Without Guarantees, More Cash for Pensions is Required Sooner AND Later
The Pensions Regulator’s funding statement requires pension schemes to be funded to a level at which they are financially independent of their corporate sponsor – ASAP. Pension Sufficiency Guarantees backed by leading banks and insurers can help achieve the new target.
“The Pensions Regulator spells out its expectations clearly. Long term funding targets have to be put in place. Corporates should respond positively. Move decisively to a defensible position. Protect members and look after your cash. All is achievable through third-party, risk diversifying guarantees. Banks and insurers are ready to make it happen. (Corporates’ New Pension Funding Dilemmas. Problem: Solution: Action Plan)” William McGrath, Founder C-Suite Pension Strategies
The Pensions Regulator – Annual Funding Statement March 2019: A Summary
The objective of a defined benefit scheme is to pay the members benefits when they fall due. To achieve this the trustees and employer need to agree a long-term funding target (LTFT) which is self-sufficiency described by TPR as follows;
This target would, for instance, be for the amount of assets the scheme would need by the time it has reached a level of maturity when it would be prudent to reduce the scheme’s dependence on the employer, in order to allow it to be managed thereafter with a high degree of resilience to investment risks.
In the meantime;
Investment and funding strategies in the interim period are then aligned to the LTFT via journey plans which look beyond becoming fully funded on a TPs basis, to becoming fully funded up to the LTFT.
Thus, TPR is now expecting DB schemes to be funded to self-sufficiency and as quickly as possible.
The length of the recovery plan relative to the level of deficit, the strength of the employer covenant, and the scheme’s maturity. Our data indicates the median recovery plan length to be seven years, so we take the view that the schemes with strong covenants should generally have recovery plan lengths which are significantly shorter than this.
the important consideration is the interaction between (a) the level of assets, the degree of underfunding and the amount of benefits paid out, and (b) the scheme’s ability to close the funding gap from investments and new contributions in a reasonable timeframe.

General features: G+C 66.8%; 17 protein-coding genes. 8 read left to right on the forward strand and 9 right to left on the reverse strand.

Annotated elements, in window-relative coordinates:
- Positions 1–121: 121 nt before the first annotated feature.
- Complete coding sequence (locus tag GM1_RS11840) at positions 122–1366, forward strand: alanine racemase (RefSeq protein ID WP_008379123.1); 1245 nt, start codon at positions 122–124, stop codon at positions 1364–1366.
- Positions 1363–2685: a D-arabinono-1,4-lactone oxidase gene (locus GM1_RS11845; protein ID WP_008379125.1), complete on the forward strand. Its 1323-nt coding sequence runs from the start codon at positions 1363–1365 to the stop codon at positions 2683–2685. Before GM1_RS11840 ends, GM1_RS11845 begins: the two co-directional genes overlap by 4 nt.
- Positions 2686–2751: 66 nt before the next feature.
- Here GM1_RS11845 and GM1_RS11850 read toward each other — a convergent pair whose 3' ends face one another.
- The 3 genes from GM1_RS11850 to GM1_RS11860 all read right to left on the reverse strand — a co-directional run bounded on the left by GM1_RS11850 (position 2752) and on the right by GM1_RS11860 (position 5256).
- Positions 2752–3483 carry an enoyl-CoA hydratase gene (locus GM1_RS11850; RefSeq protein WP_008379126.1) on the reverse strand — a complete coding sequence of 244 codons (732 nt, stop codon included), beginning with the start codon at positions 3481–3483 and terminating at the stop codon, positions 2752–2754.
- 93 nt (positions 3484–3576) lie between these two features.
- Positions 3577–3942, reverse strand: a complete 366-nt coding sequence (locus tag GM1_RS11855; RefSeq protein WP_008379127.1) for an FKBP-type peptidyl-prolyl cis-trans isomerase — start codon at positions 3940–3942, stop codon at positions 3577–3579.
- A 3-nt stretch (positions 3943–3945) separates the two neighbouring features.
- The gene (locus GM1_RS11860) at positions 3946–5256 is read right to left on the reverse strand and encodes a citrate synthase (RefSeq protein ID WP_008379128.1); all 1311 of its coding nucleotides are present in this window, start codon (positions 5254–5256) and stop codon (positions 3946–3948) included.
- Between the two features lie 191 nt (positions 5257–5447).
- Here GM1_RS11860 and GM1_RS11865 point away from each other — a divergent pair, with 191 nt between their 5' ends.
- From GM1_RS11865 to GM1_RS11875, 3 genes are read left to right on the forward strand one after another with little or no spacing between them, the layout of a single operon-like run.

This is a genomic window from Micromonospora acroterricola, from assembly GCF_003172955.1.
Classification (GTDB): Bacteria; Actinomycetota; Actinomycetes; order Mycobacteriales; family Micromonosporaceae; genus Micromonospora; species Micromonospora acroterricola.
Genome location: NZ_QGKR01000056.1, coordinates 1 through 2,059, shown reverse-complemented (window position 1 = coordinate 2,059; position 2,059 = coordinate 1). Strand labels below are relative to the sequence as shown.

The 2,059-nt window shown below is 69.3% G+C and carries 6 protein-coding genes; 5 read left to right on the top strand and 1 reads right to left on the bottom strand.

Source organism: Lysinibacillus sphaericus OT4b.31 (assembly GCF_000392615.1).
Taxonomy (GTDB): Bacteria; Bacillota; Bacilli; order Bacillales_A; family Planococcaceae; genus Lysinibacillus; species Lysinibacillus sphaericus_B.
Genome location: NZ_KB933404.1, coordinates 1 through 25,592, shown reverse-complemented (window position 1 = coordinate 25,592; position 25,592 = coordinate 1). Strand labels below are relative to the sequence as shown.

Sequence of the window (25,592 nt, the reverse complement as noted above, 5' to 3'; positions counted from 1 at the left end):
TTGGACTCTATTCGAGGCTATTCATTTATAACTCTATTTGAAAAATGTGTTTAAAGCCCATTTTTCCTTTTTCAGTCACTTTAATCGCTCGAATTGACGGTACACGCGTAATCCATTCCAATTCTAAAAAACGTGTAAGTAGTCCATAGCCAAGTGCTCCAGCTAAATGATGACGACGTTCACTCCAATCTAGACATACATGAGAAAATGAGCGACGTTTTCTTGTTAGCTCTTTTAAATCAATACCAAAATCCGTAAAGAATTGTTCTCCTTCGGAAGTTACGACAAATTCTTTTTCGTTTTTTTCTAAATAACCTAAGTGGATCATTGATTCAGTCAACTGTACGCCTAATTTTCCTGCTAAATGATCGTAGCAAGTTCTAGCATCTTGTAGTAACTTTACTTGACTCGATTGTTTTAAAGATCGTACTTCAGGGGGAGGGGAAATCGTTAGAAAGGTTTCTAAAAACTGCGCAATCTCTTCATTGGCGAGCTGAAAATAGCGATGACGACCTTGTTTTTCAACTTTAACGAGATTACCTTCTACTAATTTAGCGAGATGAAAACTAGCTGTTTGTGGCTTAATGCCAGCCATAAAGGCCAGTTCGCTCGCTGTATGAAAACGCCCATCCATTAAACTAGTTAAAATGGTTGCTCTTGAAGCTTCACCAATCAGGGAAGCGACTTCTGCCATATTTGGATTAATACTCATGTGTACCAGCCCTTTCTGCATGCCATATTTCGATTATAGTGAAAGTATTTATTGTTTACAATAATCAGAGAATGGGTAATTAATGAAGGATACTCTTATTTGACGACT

Strengthen TPs, increase DRCs and reduce recovery plan lengths.
Also, TPR has concerns about equitable treatment for the pension scheme
The steps taken by trustees to challenge covenant leakage and secure a fair deal for the scheme.
Where dividends and other shareholder distributions exceed DRCs, we expect a strong funding target and recovery plans to be relatively short.
However, TPR does acknowledge that it may be appropriate to introduce “external” funding into the equation.
Test and evidence the ability of the covenant to support downside investment risk (supportable investment risk) by means of additional cash and non-cash funding, without extending the length of the recovery plan
consider using escrow, asset-backed contributions (ABCs), and contingency planning
in addition to enhancements to the recovery plan, strengthen short-term security through other means such as contingent assets and guarantees where available.
priority being to protect the scheme and employer from further downside while improving funding position by further cash and/or contingent assets
Consider non-cash funding options, eg ABCs, guarantees to strengthen security
TPR is also able to consider Group support.
Where employer is part of a stronger group, seek wider group support through cash and non-cash support
with a greater focus on securing wider group support where available
trustees consider that further support is possible (from the employer or wider group)
For many international groups the UK is a high cost, low return market because of the cash contribution required of their UK operations for their pension schemes. Particularly hard hit are long established, niche manufacturing and industrial businesses right across the country.